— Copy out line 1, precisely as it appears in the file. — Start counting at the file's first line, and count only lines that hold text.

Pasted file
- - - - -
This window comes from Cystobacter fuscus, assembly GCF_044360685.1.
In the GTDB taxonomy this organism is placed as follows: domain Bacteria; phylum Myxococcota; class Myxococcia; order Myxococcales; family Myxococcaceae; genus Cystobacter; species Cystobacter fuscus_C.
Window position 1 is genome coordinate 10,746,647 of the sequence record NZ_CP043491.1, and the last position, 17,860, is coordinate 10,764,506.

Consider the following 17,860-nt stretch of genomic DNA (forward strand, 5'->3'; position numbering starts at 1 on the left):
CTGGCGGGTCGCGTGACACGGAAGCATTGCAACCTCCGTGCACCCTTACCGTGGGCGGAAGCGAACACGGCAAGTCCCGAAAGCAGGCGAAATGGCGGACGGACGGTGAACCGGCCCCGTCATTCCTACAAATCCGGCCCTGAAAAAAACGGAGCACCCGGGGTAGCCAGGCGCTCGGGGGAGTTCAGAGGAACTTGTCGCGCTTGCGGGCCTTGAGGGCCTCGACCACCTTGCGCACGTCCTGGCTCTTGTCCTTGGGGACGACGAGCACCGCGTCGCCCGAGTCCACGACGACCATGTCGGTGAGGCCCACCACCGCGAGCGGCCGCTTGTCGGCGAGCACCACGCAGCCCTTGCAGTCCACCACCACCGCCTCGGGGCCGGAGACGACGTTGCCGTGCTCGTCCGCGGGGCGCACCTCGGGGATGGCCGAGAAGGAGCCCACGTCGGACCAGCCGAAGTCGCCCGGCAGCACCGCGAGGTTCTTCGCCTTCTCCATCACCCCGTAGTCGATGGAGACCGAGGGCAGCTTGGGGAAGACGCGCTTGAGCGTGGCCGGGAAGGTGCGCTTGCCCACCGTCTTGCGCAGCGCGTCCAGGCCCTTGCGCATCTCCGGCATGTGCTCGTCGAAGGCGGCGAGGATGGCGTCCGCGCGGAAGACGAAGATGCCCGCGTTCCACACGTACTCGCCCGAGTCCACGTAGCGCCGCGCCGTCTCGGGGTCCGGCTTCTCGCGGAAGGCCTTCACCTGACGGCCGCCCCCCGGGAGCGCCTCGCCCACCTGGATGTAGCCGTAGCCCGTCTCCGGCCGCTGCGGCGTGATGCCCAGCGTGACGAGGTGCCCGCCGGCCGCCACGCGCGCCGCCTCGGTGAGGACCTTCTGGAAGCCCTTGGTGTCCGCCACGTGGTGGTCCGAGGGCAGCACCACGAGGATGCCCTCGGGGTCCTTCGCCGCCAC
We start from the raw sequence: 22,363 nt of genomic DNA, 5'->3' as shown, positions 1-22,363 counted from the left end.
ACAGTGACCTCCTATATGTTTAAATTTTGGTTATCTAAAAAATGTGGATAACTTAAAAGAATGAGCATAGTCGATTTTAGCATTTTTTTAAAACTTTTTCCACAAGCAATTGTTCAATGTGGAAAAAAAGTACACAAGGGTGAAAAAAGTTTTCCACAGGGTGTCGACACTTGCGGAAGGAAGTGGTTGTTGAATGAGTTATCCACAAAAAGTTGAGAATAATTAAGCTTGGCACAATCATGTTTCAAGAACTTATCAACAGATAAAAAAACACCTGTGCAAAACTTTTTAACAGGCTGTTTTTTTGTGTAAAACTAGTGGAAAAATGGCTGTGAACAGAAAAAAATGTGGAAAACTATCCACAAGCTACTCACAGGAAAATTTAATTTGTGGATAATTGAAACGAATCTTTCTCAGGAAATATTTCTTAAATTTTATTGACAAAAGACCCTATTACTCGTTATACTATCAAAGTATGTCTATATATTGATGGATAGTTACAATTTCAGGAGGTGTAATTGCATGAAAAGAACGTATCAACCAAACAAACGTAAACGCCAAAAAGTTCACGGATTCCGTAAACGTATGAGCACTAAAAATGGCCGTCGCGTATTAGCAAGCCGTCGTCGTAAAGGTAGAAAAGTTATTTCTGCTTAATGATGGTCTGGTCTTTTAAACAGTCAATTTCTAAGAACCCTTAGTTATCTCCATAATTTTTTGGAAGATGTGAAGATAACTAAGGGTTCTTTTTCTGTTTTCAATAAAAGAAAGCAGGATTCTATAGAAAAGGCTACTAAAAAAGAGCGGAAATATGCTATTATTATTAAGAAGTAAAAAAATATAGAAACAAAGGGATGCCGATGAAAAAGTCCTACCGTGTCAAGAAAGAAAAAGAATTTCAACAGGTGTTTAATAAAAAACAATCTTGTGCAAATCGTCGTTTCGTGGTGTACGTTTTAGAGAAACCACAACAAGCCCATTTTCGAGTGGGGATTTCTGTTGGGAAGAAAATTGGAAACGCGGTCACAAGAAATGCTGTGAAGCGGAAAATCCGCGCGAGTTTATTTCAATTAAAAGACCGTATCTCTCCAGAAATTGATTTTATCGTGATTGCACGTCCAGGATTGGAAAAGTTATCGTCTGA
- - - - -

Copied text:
This window comes from Cystobacter fuscus, assembly GCF_044360685.1.